As one of the oldest neighbourhoods in Singapore, Serangoon Gardens is a private residential area brimming with all sorts of F&B establishments—ranging from hawker centres to hipster cafes and fine restaurants.
Ask any local about the must-tries in Serangoon Gardens and no doubt many will point you to Chomp Chomp Food Centre. However, those who residinnd the area would know that there is more to the dining scene at Serangoon Gardens than just that.
Here are our top picks of hawker stalls, cafes, bars and eateries you have to visit at Serangoon Gardens. READ ON
Located on the first level of Gek Poh Shopping Centre in Jurong West, OH MY MANGO is a new dessert cafe that breathes new life into the somewhat run-down neighbourhood shopping centre. Specialising in Thai-inspired sweet treats, their menu boasts more than 40 different items from desserts to colourful beverages and even assorted Shibuya toasts that are available in both sweet and savoury varieties.
If you think that this is just another neighbourhood dessert pitstop, think again. On their menu, you can expect to find some pretty interesting offerings such as their Tom Yum Goong Toast (S$6.90) which is somewhat similar to a pizza except with the addition of the spicy and zesty flavours of Thailand’s iconic dish.
Those living in the West of Singapore truly have something to be glad about, especially with so many interesting cafes and eateries sprouting up around the area. Whether it’s a quick coffee run or a much-needed sugar spike, OH MY MANGO Dessert Cafe is a great option to consider.
Our sporadic dessert cravings often stem from Singapore’s sweltering temperature. After soldiering through the heat and bearing the humidity, you should find ways to treat yourselves whenever you can.
One Korean dessert that seems to be getting everyone crazy is the bingsu, also known to the world as Korean shaved ice.
Whether you have visited Korea or not, we hope this list of Korean dessert places will touch your #Seoul.
When bingsu first hit the shores of Singapore, that few pioneering outlets saw snaking queues every day for months.
For the uninitiated, bingsu is a Korean shaved ice dessert. It often comes in a sharing bowl; the shaved ice may or may not be flavoured, and piled with toppings on top such as fruits and nuts.
Perhaps this was because Singaporeans have a tendency to follow where the crowd goes or maybe it was just that innate willingness to queue for food. After all, “if there is a queue, it must be good,” right?
However, would you go out of the way to satisfy your craving for a sweet ice treat or really, do you still have a craving for bingsu? Is the Korean bingsu trend still alive and how long will it last?
Happy 2nd birthday, our favourite waffles heaven Twenty Grammes!
Twenty Grammes is a dessert bar that has been so popular since its first outlet in North Bridge Road, and the newer outlet at Ang Mo Kio is no less inviting. They specialise in waffles and ice cream, and that’s pretty much the best things on earth.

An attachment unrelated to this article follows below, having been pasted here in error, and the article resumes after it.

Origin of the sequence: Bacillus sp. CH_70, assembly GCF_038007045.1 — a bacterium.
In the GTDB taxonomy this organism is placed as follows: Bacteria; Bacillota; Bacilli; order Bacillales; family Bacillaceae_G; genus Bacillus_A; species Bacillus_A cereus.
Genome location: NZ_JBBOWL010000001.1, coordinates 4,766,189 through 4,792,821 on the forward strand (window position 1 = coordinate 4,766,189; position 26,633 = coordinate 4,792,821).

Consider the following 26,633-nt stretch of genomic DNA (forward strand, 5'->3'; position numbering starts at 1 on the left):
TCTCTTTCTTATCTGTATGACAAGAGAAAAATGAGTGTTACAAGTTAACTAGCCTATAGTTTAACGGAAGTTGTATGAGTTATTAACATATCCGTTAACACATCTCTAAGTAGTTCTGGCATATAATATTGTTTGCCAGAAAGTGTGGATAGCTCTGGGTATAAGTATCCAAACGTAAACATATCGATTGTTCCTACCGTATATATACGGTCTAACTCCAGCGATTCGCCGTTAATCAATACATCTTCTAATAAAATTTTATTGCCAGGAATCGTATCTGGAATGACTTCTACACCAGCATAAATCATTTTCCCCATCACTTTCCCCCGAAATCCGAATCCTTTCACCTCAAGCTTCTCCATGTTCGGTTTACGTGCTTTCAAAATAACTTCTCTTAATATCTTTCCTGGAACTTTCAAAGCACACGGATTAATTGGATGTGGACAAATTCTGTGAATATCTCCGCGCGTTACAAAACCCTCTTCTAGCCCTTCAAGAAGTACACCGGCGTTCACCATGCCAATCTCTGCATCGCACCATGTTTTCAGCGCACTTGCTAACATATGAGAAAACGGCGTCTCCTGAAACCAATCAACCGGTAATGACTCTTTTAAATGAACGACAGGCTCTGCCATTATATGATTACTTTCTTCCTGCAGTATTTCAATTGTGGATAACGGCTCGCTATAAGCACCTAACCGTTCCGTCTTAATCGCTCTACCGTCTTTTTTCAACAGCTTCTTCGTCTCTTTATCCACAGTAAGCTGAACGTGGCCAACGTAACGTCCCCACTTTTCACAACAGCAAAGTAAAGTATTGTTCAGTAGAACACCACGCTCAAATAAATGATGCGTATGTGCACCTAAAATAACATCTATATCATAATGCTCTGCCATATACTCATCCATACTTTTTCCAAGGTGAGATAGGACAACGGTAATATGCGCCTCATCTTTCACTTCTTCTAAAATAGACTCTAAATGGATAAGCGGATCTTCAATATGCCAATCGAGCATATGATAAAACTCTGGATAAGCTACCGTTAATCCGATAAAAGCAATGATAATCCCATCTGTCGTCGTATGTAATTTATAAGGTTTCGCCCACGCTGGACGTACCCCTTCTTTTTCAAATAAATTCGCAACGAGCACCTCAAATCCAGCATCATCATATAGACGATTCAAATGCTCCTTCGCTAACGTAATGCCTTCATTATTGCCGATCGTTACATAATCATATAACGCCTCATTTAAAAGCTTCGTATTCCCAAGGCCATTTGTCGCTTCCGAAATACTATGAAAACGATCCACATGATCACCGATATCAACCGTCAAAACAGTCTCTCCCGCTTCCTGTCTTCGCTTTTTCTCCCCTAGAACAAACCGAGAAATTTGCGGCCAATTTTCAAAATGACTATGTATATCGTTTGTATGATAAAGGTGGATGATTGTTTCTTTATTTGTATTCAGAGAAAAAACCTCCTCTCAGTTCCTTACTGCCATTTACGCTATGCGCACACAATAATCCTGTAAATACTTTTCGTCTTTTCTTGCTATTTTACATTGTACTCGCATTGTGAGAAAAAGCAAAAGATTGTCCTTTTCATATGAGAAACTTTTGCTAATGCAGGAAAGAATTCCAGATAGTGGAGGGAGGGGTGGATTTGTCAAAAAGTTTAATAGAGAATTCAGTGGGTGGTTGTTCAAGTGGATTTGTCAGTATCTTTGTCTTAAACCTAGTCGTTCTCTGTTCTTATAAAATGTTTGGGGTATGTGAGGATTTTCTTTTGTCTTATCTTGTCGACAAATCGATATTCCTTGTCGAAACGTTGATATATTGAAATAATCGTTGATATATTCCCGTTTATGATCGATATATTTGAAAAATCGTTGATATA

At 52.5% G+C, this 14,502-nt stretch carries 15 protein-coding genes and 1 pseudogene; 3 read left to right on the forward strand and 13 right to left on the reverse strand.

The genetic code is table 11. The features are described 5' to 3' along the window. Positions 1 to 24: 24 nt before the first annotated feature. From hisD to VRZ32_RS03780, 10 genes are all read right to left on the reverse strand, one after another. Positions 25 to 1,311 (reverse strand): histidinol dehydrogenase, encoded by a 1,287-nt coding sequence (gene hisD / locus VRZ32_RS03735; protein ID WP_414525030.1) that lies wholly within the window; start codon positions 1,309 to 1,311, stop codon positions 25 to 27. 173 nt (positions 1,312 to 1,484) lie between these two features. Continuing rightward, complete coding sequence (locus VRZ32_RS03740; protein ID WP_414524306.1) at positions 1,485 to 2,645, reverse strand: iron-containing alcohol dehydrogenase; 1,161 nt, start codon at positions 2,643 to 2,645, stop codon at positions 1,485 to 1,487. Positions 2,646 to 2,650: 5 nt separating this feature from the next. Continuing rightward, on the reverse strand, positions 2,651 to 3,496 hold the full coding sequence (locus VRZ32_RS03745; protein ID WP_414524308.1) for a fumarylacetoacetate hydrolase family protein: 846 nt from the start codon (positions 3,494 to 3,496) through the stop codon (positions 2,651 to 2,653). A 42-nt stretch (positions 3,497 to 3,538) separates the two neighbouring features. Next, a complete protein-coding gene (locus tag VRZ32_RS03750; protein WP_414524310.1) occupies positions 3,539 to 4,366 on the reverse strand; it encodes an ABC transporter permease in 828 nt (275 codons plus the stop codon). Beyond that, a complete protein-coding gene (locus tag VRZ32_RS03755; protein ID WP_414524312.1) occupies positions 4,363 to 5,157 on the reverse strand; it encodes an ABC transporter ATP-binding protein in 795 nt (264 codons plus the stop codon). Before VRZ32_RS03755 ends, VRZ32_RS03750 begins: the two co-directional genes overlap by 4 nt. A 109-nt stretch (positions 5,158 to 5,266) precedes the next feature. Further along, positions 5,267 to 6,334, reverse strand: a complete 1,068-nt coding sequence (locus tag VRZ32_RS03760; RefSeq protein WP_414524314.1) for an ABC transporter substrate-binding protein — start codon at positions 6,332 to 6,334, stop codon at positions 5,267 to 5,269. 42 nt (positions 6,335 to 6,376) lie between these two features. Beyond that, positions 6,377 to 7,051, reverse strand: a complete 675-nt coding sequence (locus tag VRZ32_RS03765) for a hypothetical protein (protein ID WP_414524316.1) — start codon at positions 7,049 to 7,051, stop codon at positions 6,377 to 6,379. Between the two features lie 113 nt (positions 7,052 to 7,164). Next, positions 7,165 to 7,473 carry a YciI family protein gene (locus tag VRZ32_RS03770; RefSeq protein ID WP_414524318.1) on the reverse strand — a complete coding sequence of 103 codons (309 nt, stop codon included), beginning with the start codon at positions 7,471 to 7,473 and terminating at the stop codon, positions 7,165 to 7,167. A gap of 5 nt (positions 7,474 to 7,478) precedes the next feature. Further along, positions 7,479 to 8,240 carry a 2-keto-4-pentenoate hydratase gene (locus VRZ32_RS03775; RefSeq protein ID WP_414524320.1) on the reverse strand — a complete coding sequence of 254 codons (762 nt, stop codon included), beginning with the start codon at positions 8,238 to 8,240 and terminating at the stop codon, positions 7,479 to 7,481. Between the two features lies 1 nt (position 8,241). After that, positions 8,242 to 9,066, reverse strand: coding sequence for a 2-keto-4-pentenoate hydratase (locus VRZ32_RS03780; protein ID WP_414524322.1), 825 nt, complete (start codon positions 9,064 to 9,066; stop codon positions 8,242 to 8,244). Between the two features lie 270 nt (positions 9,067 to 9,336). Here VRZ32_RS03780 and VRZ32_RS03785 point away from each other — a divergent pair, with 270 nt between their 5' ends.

In conjunction with their 2nd anniversary this month, Twenty Grammes has rolled out a dessert that is bound to get you excited—Hojicha Soft Serve on Waffle.
And on top of that, we have a really great deal for all of you. From now until 23 December 2016, quote ‘ladyironchef’ to get 50% OFF the second waffle or bingsu (on the lower-priced item) on weekdays.
Here are 10 Most Instagrammable Desserts From Twenty Grammes.
The number of cafes in Rangoon Road has grown steadily over the past years and the quaint Farrer Park neighbourhood is now home to an eclectic mix of old-school coffee shops, hipster-looking cafes and whatnot.
Icebox Cafe – one of the newer kids on the block – has come up with its version of Dominique Ansel-inspired Cookie and Milk Shots.
A new Korean wave to hit Singapore is Korean Bingsu in takeaway cups. Chot-Nun at Far East Plaza, is less than a month old and is the first in Singapore to introduce this concept.
We have been waiting for someone to take the plunge and serve Bingsu in Llaollao sized cups that are handy to eat anywhere. This simple but brilliant idea also serves as an economical alternative to its otherwise pretty pricey older brother, which tends to cost around the S$20 mark for a bowl.
We made a trip down to Far East Plaza to check it out, and here’s what to expect from Chot-Nun.
2015 is coming to an end, and with that, we celebrate a year of amazing food and also fresh new trends that have landed on our sunny island. Of course, trends come and go but the really good ones shall stay on.
In this piece, we explore the trends that have invaded Singapore this year. The rubrics are simple – a) Photogenic and hence, hyped up on social media, b) more than one store riding on the trend, c) so delicious and/ or innovative that it is no surprise they are labeled as a ‘trend’.
Here are 13 Food Trends in Singapore in 2015 that you probably already know about. We pay homage to some of the best food that graced our nation this year.